a theater or drive-in near you
soon. Times Square! Fresh Air!
-PETE ROSS
Everything You Always
Wanted to Know About
Sex-But Were
Afraid to Ask
Fox Village
Legend has it that Woody Al-
len first conceived of filming
Sex while watching Dr. Reuben
on a late talk show. A great
idea, but how do you go about
realizing it? Allen simply de-
cided to compile six skits as
answers to various Reubenesque
questions: "What is sodomy?"
"Do aphrodisiacs work?" "What
are sex perverts?" etc., etc., etc.
The various conceptions of the
skits are often tremendously
clever, but once again the prob-
lem of execution presents itself.
Take the "What is Sodomy" epi-
sode. The idea of Gene Wilder
falling in love with a sheep
strikes me as a very funny one.
But the actual episode isn't
much more than one of those
imitation-Love Story Seven - Up
commercials stretched out for
fifteen minutes.
Even so, Sex is a very funny
movie. It features: a monstrous
tit that roams the countryside
nursing people to death; a great
satire of Antonioni ("Why do
some women have troubles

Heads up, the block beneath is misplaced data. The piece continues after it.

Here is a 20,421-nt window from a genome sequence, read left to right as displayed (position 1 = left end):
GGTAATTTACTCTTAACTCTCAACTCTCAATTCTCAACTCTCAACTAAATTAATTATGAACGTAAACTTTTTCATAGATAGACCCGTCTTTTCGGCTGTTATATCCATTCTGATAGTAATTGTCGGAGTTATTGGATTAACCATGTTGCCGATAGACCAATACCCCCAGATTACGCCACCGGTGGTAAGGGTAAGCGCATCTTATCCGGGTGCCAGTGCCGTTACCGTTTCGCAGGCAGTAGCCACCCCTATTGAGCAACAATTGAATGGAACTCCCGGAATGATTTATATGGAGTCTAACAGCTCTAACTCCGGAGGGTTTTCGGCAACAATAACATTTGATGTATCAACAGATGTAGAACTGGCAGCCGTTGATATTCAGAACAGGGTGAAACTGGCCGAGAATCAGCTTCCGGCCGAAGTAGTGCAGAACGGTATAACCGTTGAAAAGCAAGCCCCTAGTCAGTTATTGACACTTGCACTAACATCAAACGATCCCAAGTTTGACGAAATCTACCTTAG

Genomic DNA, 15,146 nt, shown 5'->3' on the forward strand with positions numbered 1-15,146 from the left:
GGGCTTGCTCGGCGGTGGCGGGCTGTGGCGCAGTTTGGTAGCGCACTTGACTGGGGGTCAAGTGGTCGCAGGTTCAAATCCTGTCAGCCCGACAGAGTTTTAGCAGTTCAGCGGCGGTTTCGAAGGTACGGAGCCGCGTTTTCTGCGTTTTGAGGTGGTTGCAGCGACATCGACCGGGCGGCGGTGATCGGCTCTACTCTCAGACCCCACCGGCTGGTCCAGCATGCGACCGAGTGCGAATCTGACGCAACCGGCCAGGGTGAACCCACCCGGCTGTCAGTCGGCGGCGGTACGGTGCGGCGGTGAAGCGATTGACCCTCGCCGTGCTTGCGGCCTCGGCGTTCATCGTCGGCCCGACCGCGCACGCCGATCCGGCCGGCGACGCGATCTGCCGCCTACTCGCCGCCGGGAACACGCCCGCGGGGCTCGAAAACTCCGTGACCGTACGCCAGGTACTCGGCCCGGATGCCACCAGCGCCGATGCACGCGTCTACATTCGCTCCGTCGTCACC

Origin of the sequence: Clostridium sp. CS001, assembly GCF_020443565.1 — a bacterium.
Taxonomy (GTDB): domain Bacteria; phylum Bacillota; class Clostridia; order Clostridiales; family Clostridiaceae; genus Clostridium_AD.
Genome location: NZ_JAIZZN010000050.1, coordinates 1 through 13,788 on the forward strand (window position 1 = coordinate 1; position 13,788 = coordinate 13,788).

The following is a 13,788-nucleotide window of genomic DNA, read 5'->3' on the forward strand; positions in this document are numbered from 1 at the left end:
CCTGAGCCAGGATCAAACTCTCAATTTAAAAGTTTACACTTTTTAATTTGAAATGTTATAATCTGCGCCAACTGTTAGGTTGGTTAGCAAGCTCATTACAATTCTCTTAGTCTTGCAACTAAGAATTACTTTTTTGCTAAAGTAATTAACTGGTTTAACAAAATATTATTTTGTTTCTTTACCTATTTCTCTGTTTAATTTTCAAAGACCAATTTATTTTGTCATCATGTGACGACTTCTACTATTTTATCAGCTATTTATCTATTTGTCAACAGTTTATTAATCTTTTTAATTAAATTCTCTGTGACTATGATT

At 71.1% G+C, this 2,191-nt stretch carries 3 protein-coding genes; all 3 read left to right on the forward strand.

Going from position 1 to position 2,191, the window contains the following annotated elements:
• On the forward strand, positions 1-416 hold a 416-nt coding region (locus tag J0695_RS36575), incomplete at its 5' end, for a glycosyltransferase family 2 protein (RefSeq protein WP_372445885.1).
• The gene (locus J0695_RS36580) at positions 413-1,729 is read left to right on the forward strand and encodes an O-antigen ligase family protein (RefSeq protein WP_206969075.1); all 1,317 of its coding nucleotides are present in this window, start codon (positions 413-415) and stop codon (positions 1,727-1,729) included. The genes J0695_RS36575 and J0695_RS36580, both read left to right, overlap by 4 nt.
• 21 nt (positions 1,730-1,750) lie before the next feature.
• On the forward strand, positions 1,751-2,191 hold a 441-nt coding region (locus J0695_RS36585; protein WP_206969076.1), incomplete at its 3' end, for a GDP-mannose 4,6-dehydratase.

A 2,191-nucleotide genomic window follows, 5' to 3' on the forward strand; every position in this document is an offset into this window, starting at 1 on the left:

reaching orgasm?") replete with
Woody in shades and continental
clothes, sultry Louise Lasser ,n
a blonde wig, and Italian dialo-
gue; Lou Jacobi as a transves-
tite; What's My Perversion, with
Jack Berry as M. C. and Robert
Q. Lewis and Pamela Mason
among the panel members: a
final episode in which Allen
plays a sperm about to be ejacu-
lated: and many, many other
fantastic delights that no Woody
Allen fan will want to live with-
out.
-RICH ARD GLATZER
Frenzy
Campus
Frenzy has been brought back
for those who were away from
earth for the summer. It is that
movie which resurrected Alfred
Hitchcock to the position of
master of suspense, much as
The Godfather retrieved Marlon
Brando from mythology and re-
stored him to acting. And, like
The Godfather, it was buried
under a mass of publicity and
criticism which concentrated
too much on the reborn star
rather than on the virtues of the
film itself.
Yes, Frenzy is suspenseful and
yes, Hitchcock is back on fa-
miliar ground with his wrong
man theme. The opening shot
takes us on a majestic descent
into London, presenting us with
the order that Hitchcock will
soon disrupt by floating a
strangled woman's nude body
down the Thames. This creates
an abyss for the spectator and
the protagonist, Richard Blaney,
who is wrongly charged with the

crime. Together they make their
own descent as Blaney gradu-
ally loses all his worldly attach-
ments and finally finds himself
imprisoned. Meanwhile the psy-
chopathic killer is on the streets
dealing with the public.